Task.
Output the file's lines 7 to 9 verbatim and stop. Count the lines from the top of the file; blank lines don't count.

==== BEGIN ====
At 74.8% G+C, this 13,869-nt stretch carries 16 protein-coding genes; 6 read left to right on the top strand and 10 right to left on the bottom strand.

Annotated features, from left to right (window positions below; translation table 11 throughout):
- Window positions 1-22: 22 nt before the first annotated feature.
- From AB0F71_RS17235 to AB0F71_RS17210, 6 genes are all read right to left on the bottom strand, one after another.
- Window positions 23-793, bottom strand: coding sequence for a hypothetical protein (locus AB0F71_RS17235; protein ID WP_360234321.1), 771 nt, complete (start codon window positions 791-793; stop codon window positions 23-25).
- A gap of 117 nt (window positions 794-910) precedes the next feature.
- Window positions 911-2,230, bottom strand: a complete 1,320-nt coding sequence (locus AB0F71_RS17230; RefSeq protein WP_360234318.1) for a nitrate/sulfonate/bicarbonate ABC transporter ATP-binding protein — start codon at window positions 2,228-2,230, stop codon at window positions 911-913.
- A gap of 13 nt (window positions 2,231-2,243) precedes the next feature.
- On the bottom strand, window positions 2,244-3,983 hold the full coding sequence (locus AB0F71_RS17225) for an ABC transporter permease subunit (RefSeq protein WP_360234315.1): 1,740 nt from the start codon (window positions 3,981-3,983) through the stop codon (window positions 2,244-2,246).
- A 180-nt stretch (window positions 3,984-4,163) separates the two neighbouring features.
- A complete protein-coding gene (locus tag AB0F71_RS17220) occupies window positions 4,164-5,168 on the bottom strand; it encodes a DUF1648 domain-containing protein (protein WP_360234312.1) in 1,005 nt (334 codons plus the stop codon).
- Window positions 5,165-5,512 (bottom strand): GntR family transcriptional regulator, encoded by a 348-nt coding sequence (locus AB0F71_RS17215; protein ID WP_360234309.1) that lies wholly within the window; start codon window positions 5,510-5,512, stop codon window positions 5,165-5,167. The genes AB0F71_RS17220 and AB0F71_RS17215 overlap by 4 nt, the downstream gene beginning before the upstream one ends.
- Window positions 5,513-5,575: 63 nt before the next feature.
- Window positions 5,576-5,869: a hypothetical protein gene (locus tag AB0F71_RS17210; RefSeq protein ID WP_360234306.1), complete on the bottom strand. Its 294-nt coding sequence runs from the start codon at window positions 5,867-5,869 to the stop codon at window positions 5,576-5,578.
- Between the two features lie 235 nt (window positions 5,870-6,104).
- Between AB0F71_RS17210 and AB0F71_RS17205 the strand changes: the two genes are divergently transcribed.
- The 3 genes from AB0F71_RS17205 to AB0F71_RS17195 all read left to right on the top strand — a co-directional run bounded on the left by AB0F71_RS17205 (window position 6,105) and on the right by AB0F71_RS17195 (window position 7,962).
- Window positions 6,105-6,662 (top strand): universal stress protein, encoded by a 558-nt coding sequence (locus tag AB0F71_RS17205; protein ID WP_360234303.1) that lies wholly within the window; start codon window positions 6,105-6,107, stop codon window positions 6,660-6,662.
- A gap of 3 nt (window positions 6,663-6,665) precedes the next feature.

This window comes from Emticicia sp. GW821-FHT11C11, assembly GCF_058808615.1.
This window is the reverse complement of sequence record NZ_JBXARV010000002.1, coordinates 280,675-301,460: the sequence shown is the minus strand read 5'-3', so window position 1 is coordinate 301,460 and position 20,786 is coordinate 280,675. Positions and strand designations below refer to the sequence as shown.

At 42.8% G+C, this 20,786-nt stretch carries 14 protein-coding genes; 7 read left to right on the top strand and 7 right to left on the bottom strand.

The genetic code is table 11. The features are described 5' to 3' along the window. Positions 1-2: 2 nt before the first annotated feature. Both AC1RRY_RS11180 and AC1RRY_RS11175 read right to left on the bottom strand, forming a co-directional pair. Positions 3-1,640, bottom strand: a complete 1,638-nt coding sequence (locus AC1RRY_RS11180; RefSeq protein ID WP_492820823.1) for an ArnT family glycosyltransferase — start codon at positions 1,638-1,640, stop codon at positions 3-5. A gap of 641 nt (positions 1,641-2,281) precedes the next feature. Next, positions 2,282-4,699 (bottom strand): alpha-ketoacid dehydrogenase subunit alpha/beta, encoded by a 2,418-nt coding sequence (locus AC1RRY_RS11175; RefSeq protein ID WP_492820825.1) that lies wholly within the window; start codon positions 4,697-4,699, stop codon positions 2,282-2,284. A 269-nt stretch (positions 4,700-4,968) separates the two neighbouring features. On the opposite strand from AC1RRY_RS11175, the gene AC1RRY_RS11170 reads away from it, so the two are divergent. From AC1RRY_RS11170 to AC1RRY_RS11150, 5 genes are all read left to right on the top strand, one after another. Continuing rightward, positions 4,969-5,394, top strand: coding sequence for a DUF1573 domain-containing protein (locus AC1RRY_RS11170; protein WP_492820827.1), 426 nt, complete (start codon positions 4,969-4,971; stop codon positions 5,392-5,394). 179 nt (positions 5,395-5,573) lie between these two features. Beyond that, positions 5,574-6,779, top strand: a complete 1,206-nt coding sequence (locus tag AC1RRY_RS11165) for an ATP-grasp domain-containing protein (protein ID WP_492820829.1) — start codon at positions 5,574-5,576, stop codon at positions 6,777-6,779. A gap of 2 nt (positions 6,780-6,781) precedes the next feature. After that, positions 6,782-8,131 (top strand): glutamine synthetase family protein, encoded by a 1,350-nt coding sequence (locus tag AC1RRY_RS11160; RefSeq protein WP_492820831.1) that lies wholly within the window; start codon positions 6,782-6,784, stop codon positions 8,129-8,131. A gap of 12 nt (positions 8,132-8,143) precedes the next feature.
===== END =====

- Window positions 911-2,230, bottom strand: a complete 1,320-nt coding sequence (locus AB0F71_RS17230; RefSeq protein WP_360234318.1) for a nitrate/sulfonate/bicarbonate ABC transporter ATP-binding protein — start codon at window positions 2,228-2,230, stop codon at window positions 911-913.
- A gap of 13 nt (window positions 2,231-2,243) precedes the next feature.
- On the bottom strand, window positions 2,244-3,983 hold the full coding sequence (locus AB0F71_RS17225) for an ABC transporter permease subunit (RefSeq protein WP_360234315.1): 1,740 nt from the start codon (window positions 3,981-3,983) through the stop codon (window positions 2,244-2,246).